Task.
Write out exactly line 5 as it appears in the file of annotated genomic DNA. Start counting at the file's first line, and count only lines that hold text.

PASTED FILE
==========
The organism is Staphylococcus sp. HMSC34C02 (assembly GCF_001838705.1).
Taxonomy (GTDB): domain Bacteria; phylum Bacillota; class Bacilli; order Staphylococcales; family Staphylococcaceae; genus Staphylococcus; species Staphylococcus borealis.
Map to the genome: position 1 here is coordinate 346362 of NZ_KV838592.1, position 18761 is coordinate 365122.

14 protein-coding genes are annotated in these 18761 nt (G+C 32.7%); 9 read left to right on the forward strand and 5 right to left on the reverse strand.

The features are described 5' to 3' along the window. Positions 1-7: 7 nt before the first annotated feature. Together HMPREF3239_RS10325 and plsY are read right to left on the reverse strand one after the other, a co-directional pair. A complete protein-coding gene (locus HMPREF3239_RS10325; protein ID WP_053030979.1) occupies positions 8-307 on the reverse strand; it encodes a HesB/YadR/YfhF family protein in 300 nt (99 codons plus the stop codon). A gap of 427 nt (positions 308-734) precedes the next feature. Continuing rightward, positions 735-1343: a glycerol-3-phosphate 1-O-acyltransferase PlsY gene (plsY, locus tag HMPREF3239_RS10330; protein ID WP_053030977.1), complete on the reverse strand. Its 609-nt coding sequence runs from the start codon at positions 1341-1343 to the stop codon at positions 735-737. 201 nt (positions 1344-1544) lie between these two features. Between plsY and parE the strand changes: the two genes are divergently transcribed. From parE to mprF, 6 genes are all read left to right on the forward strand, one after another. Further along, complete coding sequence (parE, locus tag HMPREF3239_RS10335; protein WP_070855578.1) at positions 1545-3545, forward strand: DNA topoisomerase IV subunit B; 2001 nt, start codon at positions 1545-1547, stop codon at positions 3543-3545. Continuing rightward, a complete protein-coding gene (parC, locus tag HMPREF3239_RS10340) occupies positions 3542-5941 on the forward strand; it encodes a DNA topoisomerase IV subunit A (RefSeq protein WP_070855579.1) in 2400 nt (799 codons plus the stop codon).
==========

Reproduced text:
The features are described 5' to 3' along the window. Positions 1-7: 7 nt before the first annotated feature. Together HMPREF3239_RS10325 and plsY are read right to left on the reverse strand one after the other, a co-directional pair. A complete protein-coding gene (locus HMPREF3239_RS10325; protein ID WP_053030979.1) occupies positions 8-307 on the reverse strand; it encodes a HesB/YadR/YfhF family protein in 300 nt (99 codons plus the stop codon). A gap of 427 nt (positions 308-734) precedes the next feature. Continuing rightward, positions 735-1343: a glycerol-3-phosphate 1-O-acyltransferase PlsY gene (plsY, locus tag HMPREF3239_RS10330; protein ID WP_053030977.1), complete on the reverse strand. Its 609-nt coding sequence runs from the start codon at positions 1341-1343 to the stop codon at positions 735-737. 201 nt (positions 1344-1544) lie between these two features. Between plsY and parE the strand changes: the two genes are divergently transcribed. From parE to mprF, 6 genes are all read left to right on the forward strand, one after another. Further along, complete coding sequence (parE, locus tag HMPREF3239_RS10335; protein WP_070855578.1) at positions 1545-3545, forward strand: DNA topoisomerase IV subunit B; 2001 nt, start codon at positions 1545-1547, stop codon at positions 3543-3545. Continuing rightward, a complete protein-coding gene (parC, locus tag HMPREF3239_RS10340) occupies positions 3542-5941 on the forward strand; it encodes a DNA topoisomerase IV subunit A (RefSeq protein WP_070855579.1) in 2400 nt (799 codons plus the stop codon).